Some people really dislike debug log messages in production code. Though they can be extremely useful, I think a lot of developers are turned off to the fact that when logging is done poorly, it really makes the code look like a mess. For example, we've all seen code like this:


   public class PressureValveController {
   ...
      public void closeValve() {
      ...
         LOG.debug("my out temp" + temperature + " press: " + 
            pressure + " and flowRate " + flowRate);
      }
   }


The above is nothing more than 'stream of consciousness' logging. Its funny how after about 20 years of schooling, trained software engineers still refuse to write complete sentences. The developer basically just dumped the stack to debug a specific problem they were having. This is one of a combination of factors that make code painful to read when logging is involved:
  • poor/no grammar
  • multiple log statements per method
  • excessive string concatenation

I think there are a couple of things you can do to make this more useful. First of all, leverage the features of the language to make it more readable. I like to create a helper method for logging in Java:


   ...
   private void debug(String message, Object... args) {
      if(LOG.isDebugEnabled()) {
         LOG.debug(String.format(message, args));
      }
   }


The next thing to do is to follow certain guidelines with respect to uniformity and sentence structure. For example:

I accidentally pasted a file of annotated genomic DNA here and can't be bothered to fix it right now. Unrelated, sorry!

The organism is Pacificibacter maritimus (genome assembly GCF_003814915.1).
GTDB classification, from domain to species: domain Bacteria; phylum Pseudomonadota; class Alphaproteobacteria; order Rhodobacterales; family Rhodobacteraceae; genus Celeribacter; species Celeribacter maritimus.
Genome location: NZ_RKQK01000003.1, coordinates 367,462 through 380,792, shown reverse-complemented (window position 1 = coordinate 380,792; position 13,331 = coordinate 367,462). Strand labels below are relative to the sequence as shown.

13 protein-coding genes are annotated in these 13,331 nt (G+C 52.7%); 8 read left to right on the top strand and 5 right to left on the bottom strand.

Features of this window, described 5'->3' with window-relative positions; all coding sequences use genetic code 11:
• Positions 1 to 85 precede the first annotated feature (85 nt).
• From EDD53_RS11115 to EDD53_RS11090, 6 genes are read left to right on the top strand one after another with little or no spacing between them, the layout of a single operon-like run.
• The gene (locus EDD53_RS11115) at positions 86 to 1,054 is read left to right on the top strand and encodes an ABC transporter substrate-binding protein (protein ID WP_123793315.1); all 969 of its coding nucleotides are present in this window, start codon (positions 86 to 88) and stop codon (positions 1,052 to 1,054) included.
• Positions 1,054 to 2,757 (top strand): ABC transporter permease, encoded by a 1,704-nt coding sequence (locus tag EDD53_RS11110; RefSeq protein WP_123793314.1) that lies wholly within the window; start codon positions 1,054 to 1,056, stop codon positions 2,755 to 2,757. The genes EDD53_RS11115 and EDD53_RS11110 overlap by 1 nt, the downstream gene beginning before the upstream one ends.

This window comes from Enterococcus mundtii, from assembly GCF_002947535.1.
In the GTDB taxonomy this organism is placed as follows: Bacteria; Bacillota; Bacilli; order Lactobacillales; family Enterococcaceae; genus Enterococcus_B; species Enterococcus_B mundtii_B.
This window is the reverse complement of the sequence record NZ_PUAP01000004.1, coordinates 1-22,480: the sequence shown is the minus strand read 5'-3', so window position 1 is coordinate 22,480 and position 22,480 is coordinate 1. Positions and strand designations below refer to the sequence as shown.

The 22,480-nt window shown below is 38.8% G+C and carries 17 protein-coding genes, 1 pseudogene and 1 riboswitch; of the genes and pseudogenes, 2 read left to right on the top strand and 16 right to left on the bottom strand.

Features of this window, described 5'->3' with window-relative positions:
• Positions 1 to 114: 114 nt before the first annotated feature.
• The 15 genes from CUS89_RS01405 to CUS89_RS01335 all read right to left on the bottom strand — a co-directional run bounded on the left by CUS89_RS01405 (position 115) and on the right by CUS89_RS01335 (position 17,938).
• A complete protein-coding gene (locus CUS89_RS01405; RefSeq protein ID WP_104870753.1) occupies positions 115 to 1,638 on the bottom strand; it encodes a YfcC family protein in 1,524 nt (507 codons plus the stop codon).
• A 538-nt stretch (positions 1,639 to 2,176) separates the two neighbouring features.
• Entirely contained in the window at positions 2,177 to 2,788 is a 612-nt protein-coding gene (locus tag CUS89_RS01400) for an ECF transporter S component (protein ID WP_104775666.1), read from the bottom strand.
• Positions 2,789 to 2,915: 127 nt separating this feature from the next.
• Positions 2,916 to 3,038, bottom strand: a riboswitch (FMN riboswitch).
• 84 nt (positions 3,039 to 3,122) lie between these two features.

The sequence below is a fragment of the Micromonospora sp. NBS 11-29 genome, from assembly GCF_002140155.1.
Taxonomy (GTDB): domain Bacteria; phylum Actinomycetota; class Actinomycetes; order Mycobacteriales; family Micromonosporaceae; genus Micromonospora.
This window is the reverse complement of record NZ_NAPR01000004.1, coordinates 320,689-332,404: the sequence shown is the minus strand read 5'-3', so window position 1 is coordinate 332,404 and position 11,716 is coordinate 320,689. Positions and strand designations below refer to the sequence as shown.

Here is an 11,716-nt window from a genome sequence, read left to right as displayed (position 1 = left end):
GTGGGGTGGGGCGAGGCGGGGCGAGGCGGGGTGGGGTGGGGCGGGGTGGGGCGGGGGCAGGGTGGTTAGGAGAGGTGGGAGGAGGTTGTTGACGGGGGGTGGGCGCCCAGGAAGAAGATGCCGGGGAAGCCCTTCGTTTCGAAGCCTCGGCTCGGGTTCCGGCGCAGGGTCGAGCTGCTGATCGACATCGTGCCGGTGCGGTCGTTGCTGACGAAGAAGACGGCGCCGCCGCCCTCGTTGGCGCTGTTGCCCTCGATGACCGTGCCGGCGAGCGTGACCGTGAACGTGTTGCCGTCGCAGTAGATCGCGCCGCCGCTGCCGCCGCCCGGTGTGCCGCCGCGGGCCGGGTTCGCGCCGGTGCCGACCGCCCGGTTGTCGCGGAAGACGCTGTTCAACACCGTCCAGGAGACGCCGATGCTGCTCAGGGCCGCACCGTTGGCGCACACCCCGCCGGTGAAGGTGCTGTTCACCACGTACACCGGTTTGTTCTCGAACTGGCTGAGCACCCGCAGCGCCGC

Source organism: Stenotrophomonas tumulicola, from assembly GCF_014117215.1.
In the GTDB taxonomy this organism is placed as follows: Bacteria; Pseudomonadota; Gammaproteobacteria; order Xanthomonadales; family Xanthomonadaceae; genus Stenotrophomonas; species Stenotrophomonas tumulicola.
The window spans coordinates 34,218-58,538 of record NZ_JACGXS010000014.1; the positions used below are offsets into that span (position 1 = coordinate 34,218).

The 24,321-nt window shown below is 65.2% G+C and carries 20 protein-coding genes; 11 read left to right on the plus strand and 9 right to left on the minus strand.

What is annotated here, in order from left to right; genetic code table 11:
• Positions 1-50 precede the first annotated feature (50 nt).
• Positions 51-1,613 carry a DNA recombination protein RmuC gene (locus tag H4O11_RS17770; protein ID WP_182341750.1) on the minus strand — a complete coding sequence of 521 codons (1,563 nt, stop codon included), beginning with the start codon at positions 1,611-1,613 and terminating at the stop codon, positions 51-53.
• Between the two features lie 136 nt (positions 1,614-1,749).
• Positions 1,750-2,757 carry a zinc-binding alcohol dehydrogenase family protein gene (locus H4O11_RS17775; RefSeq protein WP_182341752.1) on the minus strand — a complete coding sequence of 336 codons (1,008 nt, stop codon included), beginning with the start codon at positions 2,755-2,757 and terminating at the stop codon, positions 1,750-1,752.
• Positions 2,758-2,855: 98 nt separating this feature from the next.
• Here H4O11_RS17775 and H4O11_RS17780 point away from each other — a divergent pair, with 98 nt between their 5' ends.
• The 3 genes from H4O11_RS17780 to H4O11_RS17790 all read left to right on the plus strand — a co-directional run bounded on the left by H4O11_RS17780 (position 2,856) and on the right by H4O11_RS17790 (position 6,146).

public class PressureValveController {
      ...
      public void closeValve() {
      ...
         debug("Closing valve with output temperature: %d, pressure: %f PSI, and a flow of %f CFM.", temperature, pressure, flowRate);
      }
   }



I don't know about you, but I think this ends up being a lot more useful in terms of code clarity and actual output. Its interesting that we wouldn't tolerate a user interface with messy output, why do we tolerate this in a log file?

Monday, November 16, 2009

BlackBerry Development Gotchas

If you're developing for the Blackberry, you've likely tried the BlackBerry JDE Plugin for Eclipse.  However, I've noticed a couple of things that you might want to know before you get going:
  • In the 4.5 component pack, calls to getName() from the static .class instance (i.e. Object.class.getName()) can cause weird preverification errors that don't manifest themselves outside the IDE.
  • If you have a project that uses the maven layout, you'll want to be aware that the BlackBerry tools are going to rewrite your sourcecode to the ${basedir}/src directory for preverification.  This means that you'll see multiple copies of the same Java file in a single project.
  • Its basically impossible to work with a 3rd party JAR file inside the IDE.  If you can, get the source for the JAR and import it into your project to be built alongside your application code.
  • Preprocessor support exists, but its kind of weird.  If you install the 4.7 component pack, you'll be able to build using the preprocessor and the 4.7 APIs on a 4.5 device with no errors in the 'Problems' window (assuming your preprocessor defines actually exclude 4.7 code).  However, you will still see red errors in the code editor window for APIs that don't exist in 4.5 (after you switch back to the 4.5 component pack)
  • Since JUnit uses reflection, having your unit tests and your BlackBerry code in the same project is basically impossible.  Its easiest to create a separate project for this.
  • The JDE spits out all the build time artifacts to the top-level project directory.  This can be annoying as you'll find yourself continually adding things to .cvsignore.